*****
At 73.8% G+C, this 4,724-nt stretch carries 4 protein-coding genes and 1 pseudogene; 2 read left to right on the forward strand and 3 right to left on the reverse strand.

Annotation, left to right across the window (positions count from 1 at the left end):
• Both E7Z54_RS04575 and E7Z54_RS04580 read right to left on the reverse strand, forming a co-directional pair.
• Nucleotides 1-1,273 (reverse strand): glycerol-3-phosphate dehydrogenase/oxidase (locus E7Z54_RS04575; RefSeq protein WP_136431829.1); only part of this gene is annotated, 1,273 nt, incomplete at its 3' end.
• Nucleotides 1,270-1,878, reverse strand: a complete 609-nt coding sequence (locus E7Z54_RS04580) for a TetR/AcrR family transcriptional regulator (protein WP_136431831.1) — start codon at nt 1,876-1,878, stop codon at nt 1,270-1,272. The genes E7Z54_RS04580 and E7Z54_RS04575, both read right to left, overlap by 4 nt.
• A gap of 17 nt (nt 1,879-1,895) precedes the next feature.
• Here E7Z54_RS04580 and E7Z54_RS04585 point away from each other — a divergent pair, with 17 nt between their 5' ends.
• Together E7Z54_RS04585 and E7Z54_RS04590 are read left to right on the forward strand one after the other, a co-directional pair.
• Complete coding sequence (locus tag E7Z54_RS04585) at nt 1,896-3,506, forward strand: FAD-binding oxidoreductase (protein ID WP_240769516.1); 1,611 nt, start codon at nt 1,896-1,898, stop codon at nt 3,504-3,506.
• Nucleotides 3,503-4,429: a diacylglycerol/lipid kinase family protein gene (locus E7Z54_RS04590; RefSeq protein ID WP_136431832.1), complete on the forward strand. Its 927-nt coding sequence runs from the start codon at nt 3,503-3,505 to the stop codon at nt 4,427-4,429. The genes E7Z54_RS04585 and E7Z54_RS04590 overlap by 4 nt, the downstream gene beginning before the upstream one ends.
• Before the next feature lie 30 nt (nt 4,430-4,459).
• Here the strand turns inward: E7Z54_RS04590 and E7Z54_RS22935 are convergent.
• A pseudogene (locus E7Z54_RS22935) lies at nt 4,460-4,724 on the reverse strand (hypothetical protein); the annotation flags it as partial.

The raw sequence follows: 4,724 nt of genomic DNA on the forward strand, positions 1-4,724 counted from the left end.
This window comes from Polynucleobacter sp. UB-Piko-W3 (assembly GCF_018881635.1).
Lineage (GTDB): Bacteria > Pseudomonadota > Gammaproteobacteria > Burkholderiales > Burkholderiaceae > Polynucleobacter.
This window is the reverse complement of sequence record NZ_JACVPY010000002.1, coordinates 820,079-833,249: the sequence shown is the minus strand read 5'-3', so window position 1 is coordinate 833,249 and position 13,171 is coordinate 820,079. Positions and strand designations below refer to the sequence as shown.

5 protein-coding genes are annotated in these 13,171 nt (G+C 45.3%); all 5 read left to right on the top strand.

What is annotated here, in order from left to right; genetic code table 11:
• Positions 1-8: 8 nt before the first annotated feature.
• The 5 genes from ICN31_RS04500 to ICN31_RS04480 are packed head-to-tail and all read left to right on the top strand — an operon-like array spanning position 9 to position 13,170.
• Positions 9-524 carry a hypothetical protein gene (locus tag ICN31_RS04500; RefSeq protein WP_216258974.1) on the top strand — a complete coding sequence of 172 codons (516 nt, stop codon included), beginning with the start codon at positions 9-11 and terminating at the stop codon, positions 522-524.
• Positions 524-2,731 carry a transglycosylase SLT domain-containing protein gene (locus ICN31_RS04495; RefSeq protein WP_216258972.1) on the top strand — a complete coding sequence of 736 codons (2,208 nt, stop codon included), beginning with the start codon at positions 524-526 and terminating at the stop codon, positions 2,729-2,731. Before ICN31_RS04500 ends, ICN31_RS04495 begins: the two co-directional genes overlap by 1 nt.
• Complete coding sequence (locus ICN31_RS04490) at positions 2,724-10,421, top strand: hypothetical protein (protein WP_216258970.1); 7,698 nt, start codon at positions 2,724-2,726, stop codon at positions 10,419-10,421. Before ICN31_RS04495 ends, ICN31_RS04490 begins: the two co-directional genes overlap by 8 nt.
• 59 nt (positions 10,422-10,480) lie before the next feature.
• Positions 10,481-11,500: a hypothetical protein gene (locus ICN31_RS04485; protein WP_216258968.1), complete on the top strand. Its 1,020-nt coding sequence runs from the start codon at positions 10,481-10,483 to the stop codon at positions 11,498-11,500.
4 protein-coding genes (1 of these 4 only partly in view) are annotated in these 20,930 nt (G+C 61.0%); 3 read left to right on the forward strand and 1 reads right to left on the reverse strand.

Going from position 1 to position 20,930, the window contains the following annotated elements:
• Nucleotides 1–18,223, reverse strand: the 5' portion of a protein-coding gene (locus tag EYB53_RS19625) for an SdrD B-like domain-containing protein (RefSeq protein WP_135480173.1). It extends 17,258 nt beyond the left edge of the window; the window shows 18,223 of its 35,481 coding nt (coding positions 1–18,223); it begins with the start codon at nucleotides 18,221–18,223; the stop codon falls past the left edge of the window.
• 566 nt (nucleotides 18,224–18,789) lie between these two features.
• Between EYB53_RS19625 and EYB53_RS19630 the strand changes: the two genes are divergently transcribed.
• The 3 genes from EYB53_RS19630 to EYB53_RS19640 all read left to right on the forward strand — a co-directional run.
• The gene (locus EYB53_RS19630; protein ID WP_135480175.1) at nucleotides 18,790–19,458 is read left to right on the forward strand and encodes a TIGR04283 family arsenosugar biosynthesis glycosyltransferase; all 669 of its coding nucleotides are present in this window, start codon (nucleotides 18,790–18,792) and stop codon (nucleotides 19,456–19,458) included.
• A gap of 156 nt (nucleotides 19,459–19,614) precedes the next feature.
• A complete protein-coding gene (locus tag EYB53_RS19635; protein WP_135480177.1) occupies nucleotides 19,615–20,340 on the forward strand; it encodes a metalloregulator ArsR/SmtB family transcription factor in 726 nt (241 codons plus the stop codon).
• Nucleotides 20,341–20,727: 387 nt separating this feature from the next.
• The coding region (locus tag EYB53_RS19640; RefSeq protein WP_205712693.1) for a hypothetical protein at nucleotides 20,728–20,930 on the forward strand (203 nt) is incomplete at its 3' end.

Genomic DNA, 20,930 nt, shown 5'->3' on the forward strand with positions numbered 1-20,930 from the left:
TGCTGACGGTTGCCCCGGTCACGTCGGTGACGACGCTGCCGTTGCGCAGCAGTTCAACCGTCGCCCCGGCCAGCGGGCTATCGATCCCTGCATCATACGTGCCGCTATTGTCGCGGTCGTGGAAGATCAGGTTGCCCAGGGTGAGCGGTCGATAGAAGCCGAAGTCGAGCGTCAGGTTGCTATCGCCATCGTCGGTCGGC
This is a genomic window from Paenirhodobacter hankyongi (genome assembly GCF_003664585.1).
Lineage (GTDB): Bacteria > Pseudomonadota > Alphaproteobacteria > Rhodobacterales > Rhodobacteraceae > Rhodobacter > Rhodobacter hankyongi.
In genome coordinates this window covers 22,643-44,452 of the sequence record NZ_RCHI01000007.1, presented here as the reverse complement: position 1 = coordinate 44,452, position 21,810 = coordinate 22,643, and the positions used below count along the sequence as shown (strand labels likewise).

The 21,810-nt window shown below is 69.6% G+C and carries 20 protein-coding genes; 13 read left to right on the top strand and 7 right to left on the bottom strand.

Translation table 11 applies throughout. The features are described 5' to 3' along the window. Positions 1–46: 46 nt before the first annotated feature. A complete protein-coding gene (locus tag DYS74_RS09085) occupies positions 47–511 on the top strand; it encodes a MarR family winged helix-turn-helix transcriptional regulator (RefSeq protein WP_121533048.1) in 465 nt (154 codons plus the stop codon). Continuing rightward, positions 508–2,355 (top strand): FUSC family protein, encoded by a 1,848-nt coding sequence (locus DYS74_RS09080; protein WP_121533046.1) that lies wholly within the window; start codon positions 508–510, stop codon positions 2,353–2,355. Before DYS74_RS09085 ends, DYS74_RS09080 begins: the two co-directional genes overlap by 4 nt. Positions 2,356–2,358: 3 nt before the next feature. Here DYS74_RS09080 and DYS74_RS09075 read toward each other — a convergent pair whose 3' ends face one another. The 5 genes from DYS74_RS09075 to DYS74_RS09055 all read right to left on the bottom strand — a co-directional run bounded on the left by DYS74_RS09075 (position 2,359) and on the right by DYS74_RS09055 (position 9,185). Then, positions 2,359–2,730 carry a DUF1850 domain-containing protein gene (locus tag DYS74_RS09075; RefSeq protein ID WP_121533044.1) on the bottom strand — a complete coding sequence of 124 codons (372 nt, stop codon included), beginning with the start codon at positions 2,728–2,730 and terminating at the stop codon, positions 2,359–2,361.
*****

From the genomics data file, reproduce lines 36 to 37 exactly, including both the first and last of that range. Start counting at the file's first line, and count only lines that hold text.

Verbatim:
• Nucleotides 20,341–20,727: 387 nt separating this feature from the next.
• The coding region (locus tag EYB53_RS19640; RefSeq protein WP_205712693.1) for a hypothetical protein at nucleotides 20,728–20,930 on the forward strand (203 nt) is incomplete at its 3' end.